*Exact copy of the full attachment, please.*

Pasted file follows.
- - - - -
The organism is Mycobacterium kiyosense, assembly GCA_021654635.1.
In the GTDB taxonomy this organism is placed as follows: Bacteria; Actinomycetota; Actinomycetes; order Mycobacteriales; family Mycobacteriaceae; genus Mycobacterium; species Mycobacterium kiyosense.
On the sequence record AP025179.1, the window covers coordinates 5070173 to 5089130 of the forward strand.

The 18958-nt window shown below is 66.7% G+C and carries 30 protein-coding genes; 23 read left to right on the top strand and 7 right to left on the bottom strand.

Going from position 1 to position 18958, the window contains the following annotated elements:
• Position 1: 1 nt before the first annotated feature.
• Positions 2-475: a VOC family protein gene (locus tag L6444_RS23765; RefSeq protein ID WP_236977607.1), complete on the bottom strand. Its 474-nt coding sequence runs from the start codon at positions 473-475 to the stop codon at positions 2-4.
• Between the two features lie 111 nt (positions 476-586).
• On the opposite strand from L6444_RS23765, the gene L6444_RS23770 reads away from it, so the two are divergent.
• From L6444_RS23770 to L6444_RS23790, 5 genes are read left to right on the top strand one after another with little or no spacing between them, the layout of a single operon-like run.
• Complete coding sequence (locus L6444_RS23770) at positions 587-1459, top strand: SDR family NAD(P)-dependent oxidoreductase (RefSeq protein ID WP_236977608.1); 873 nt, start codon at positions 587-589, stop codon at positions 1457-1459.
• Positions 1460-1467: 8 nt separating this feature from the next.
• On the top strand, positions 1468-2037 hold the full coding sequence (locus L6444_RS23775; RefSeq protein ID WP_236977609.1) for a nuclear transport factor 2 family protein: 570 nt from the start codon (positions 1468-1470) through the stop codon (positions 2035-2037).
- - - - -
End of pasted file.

The organism is Mycobacterium kiyosense, assembly GCA_021654635.1.
In the GTDB taxonomy this organism is placed as follows: Bacteria; Actinomycetota; Actinomycetes; order Mycobacteriales; family Mycobacteriaceae; genus Mycobacterium; species Mycobacterium kiyosense.
On the sequence record AP025179.1, the window covers coordinates 5070173 to 5089130 of the forward strand.

The 18958-nt window shown below is 66.7% G+C and carries 30 protein-coding genes; 23 read left to right on the top strand and 7 right to left on the bottom strand.

Going from position 1 to position 18958, the window contains the following annotated elements:
• Position 1: 1 nt before the first annotated feature.
• Positions 2-475: a VOC family protein gene (locus tag L6444_RS23765; RefSeq protein ID WP_236977607.1), complete on the bottom strand. Its 474-nt coding sequence runs from the start codon at positions 473-475 to the stop codon at positions 2-4.
• Between the two features lie 111 nt (positions 476-586).
• On the opposite strand from L6444_RS23765, the gene L6444_RS23770 reads away from it, so the two are divergent.
• From L6444_RS23770 to L6444_RS23790, 5 genes are read left to right on the top strand one after another with little or no spacing between them, the layout of a single operon-like run.
• Complete coding sequence (locus L6444_RS23770) at positions 587-1459, top strand: SDR family NAD(P)-dependent oxidoreductase (RefSeq protein ID WP_236977608.1); 873 nt, start codon at positions 587-589, stop codon at positions 1457-1459.
• Positions 1460-1467: 8 nt separating this feature from the next.
• On the top strand, positions 1468-2037 hold the full coding sequence (locus L6444_RS23775; RefSeq protein ID WP_236977609.1) for a nuclear transport factor 2 family protein: 570 nt from the start codon (positions 1468-1470) through the stop codon (positions 2035-2037).